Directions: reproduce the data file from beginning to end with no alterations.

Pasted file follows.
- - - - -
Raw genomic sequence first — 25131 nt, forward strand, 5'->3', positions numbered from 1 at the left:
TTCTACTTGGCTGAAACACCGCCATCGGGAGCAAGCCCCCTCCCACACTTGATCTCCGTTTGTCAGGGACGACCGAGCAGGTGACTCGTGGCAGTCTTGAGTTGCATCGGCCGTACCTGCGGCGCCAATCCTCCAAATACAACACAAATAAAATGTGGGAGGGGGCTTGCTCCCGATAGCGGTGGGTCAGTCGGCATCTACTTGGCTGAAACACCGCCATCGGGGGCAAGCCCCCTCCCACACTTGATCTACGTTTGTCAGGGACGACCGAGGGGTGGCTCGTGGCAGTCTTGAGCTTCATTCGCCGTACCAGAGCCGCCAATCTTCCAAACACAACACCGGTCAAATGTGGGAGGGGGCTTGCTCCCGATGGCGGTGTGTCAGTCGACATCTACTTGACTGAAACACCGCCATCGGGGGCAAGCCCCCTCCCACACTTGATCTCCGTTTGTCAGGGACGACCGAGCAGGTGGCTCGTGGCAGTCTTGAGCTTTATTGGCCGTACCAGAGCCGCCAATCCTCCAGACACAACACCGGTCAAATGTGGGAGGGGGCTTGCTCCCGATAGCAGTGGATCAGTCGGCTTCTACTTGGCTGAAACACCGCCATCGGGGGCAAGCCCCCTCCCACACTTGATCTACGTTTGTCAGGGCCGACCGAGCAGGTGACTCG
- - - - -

Raw genomic sequence first — 25131 nt, forward strand, 5'->3', positions numbered from 1 at the left:
TTCTACTTGGCTGAAACACCGCCATCGGGAGCAAGCCCCCTCCCACACTTGATCTCCGTTTGTCAGGGACGACCGAGCAGGTGACTCGTGGCAGTCTTGAGTTGCATCGGCCGTACCTGCGGCGCCAATCCTCCAAATACAACACAAATAAAATGTGGGAGGGGGCTTGCTCCCGATAGCGGTGGGTCAGTCGGCATCTACTTGGCTGAAACACCGCCATCGGGGGCAAGCCCCCTCCCACACTTGATCTACGTTTGTCAGGGACGACCGAGGGGTGGCTCGTGGCAGTCTTGAGCTTCATTCGCCGTACCAGAGCCGCCAATCTTCCAAACACAACACCGGTCAAATGTGGGAGGGGGCTTGCTCCCGATGGCGGTGTGTCAGTCGACATCTACTTGACTGAAACACCGCCATCGGGGGCAAGCCCCCTCCCACACTTGATCTCCGTTTGTCAGGGACGACCGAGCAGGTGGCTCGTGGCAGTCTTGAGCTTTATTGGCCGTACCAGAGCCGCCAATCCTCCAGACACAACACCGGTCAAATGTGGGAGGGGGCTTGCTCCCGATAGCAGTGGATCAGTCGGCTTCTACTTGGCTGAAACACCGCCATCGGGGGCAAGCCCCCTCCCACACTTGATCTACGTTTGTCAGGGCCGACCGAGCAGGTGACTCG